The grandmothers begin their day with a morning prayer. Black slates in hands, they practise writing Marathi alphabets and reciting them out aloud. They learn the fundamentals of mathematics, alphabets and nursery rhymes at the school.
The school, which began its journey last year on the International Women’s Day, is the brainchild of 45-year-old Yogendra Bangar. Mr Bangar, who travels 75 km every day from the city to the school, said he feels it is his duty to educate them. The idea came to him when he realised that elderly women in the village were illiterate and were unable to recite the mythological epics on Shivaji Jayanti. Mr Bangar claims that the initiative has helped the village achieve 100 per cent literacy.
Ms Kanta said that she was initially hesitant, but after she saw other women of her age attending the school, she too joined. “Now I can read and write in my language. I have understood the importance of education. It gives you self-esteem. Earlier, I had to put my thumb impression on bank documents, but now I can sign them myself. I don’t need anyone else’s help,” she was quoted as saying by news agency PTI.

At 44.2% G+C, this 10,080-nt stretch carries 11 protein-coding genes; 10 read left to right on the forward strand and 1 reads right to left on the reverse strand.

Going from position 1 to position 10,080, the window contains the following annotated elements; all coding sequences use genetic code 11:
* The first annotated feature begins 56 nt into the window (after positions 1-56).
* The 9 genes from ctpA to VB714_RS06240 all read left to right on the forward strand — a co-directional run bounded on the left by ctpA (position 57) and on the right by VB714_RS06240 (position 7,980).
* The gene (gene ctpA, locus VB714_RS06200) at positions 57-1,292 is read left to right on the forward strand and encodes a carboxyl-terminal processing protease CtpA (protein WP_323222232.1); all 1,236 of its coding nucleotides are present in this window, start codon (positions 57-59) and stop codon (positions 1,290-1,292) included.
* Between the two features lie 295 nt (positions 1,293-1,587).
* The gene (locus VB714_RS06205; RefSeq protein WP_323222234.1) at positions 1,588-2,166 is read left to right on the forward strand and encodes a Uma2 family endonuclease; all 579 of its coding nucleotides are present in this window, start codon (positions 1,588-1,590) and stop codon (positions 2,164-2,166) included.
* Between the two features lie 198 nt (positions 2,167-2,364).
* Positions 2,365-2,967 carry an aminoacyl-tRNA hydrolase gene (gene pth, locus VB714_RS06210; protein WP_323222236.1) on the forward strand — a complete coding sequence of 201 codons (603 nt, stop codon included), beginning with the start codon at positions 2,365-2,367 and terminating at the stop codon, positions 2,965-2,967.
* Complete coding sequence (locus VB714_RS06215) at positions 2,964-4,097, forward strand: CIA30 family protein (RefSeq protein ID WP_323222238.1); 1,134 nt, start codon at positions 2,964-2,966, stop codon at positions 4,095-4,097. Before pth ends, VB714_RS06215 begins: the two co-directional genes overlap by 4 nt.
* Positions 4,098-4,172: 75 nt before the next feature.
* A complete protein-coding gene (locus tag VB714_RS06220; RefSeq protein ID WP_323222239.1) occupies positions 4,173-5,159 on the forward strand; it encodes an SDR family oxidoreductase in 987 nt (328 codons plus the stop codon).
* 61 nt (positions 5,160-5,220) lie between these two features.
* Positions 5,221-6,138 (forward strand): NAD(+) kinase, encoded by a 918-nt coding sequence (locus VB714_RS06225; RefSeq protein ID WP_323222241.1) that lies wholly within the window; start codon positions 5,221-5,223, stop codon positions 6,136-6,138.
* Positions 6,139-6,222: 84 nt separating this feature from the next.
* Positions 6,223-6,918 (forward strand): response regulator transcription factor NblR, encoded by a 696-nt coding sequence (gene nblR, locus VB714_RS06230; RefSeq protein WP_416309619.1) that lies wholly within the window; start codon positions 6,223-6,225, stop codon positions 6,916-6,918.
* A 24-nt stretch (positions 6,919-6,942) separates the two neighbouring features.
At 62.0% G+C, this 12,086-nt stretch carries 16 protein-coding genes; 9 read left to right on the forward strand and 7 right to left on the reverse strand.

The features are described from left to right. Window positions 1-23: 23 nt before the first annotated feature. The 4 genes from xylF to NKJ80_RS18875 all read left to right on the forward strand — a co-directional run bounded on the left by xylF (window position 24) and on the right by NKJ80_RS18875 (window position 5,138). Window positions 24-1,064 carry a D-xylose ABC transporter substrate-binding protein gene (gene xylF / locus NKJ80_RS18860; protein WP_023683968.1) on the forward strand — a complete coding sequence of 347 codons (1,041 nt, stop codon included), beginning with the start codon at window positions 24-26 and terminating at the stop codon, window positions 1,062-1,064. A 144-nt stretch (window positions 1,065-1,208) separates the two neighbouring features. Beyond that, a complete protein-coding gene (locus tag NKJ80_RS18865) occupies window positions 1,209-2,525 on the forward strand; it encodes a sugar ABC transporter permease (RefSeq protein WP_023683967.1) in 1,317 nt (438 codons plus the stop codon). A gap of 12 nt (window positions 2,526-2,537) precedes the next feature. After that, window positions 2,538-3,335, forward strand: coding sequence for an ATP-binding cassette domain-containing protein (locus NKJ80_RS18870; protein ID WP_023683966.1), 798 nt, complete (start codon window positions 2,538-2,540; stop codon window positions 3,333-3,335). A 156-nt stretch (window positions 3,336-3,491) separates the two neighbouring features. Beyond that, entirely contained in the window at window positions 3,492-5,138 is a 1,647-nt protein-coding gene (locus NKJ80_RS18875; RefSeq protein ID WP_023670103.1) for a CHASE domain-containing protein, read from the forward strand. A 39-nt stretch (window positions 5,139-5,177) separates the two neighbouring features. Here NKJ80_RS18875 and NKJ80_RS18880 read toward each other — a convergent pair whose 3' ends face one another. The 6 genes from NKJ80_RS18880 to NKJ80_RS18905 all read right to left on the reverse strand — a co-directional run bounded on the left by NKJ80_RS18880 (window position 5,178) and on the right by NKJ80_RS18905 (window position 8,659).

Eighty-seven-year-old Ramabai is one of the oldest students of the school. Despite facing troubles with her hearing, she is determined to study. She said that she did not know the importance of going to the school as a child, but she can now read and write and feels really confident.
Education has also transformed the way the villagers look at hygiene and sanitation. The village has just become open defecation free, with each family having a toilet at home, said Mr Bangar. Another activity that engages the grandmothers is watering a sapling that’s planted in their names at the school compound. For learning, age is no bar, and these grandmothers have proved that.
(With Inputs From PTI)